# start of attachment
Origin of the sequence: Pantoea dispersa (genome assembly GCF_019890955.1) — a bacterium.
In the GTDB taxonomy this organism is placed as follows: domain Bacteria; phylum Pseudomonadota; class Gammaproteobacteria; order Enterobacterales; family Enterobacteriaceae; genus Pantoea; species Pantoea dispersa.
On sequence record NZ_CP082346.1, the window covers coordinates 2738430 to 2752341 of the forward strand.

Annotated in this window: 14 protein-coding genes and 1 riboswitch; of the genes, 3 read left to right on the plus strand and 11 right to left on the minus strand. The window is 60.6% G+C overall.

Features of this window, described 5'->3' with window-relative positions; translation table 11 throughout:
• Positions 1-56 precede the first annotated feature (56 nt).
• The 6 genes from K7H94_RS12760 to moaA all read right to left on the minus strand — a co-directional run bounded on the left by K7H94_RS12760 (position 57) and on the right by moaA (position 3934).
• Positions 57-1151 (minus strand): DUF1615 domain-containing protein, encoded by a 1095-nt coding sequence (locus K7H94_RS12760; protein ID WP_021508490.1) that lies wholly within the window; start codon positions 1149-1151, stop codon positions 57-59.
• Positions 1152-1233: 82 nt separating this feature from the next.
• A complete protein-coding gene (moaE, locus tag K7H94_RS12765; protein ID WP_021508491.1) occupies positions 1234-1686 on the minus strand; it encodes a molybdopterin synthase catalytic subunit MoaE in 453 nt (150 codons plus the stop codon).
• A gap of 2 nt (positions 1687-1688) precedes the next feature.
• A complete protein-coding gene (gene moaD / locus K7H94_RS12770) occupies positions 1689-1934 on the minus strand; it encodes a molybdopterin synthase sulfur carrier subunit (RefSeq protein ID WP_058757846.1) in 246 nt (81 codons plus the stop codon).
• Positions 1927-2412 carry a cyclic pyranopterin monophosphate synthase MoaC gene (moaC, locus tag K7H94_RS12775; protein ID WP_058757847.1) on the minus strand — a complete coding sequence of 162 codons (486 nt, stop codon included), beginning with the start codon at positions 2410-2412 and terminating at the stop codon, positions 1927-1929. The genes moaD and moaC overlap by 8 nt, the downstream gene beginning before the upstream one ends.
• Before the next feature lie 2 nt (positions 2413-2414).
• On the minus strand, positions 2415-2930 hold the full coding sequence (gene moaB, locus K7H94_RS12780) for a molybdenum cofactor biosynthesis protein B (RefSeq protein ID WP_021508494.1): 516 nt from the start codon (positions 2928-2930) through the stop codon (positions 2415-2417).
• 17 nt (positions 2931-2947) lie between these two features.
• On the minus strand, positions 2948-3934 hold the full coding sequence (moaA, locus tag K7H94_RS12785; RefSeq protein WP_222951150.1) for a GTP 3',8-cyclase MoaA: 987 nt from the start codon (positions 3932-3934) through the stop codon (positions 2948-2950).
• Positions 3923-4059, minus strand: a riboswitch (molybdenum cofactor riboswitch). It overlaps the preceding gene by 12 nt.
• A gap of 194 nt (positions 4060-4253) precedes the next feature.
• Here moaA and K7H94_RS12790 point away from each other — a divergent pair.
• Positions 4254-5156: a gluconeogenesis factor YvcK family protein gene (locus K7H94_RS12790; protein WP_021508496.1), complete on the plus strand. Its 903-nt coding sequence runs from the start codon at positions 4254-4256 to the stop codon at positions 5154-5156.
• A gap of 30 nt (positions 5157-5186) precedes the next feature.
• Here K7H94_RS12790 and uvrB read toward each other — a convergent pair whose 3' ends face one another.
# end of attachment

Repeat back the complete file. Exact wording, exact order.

Origin of the sequence: Pantoea dispersa (genome assembly GCF_019890955.1) — a bacterium.
In the GTDB taxonomy this organism is placed as follows: domain Bacteria; phylum Pseudomonadota; class Gammaproteobacteria; order Enterobacterales; family Enterobacteriaceae; genus Pantoea; species Pantoea dispersa.
On sequence record NZ_CP082346.1, the window covers coordinates 2738430 to 2752341 of the forward strand.

Annotated in this window: 14 protein-coding genes and 1 riboswitch; of the genes, 3 read left to right on the plus strand and 11 right to left on the minus strand. The window is 60.6% G+C overall.

Features of this window, described 5'->3' with window-relative positions; translation table 11 throughout:
• Positions 1-56 precede the first annotated feature (56 nt).
• The 6 genes from K7H94_RS12760 to moaA all read right to left on the minus strand — a co-directional run bounded on the left by K7H94_RS12760 (position 57) and on the right by moaA (position 3934).
• Positions 57-1151 (minus strand): DUF1615 domain-containing protein, encoded by a 1095-nt coding sequence (locus K7H94_RS12760; protein ID WP_021508490.1) that lies wholly within the window; start codon positions 1149-1151, stop codon positions 57-59.
• Positions 1152-1233: 82 nt separating this feature from the next.
• A complete protein-coding gene (moaE, locus tag K7H94_RS12765; protein ID WP_021508491.1) occupies positions 1234-1686 on the minus strand; it encodes a molybdopterin synthase catalytic subunit MoaE in 453 nt (150 codons plus the stop codon).
• A gap of 2 nt (positions 1687-1688) precedes the next feature.
• A complete protein-coding gene (gene moaD / locus K7H94_RS12770) occupies positions 1689-1934 on the minus strand; it encodes a molybdopterin synthase sulfur carrier subunit (RefSeq protein ID WP_058757846.1) in 246 nt (81 codons plus the stop codon).
• Positions 1927-2412 carry a cyclic pyranopterin monophosphate synthase MoaC gene (moaC, locus tag K7H94_RS12775; protein ID WP_058757847.1) on the minus strand — a complete coding sequence of 162 codons (486 nt, stop codon included), beginning with the start codon at positions 2410-2412 and terminating at the stop codon, positions 1927-1929. The genes moaD and moaC overlap by 8 nt, the downstream gene beginning before the upstream one ends.
• Before the next feature lie 2 nt (positions 2413-2414).
• On the minus strand, positions 2415-2930 hold the full coding sequence (gene moaB, locus K7H94_RS12780) for a molybdenum cofactor biosynthesis protein B (RefSeq protein ID WP_021508494.1): 516 nt from the start codon (positions 2928-2930) through the stop codon (positions 2415-2417).
• 17 nt (positions 2931-2947) lie between these two features.
• On the minus strand, positions 2948-3934 hold the full coding sequence (moaA, locus tag K7H94_RS12785; RefSeq protein WP_222951150.1) for a GTP 3',8-cyclase MoaA: 987 nt from the start codon (positions 3932-3934) through the stop codon (positions 2948-2950).
• Positions 3923-4059, minus strand: a riboswitch (molybdenum cofactor riboswitch). It overlaps the preceding gene by 12 nt.
• A gap of 194 nt (positions 4060-4253) precedes the next feature.
• Here moaA and K7H94_RS12790 point away from each other — a divergent pair.
• Positions 4254-5156: a gluconeogenesis factor YvcK family protein gene (locus K7H94_RS12790; protein WP_021508496.1), complete on the plus strand. Its 903-nt coding sequence runs from the start codon at positions 4254-4256 to the stop codon at positions 5154-5156.
• A gap of 30 nt (positions 5157-5186) precedes the next feature.
• Here K7H94_RS12790 and uvrB read toward each other — a convergent pair whose 3' ends face one another.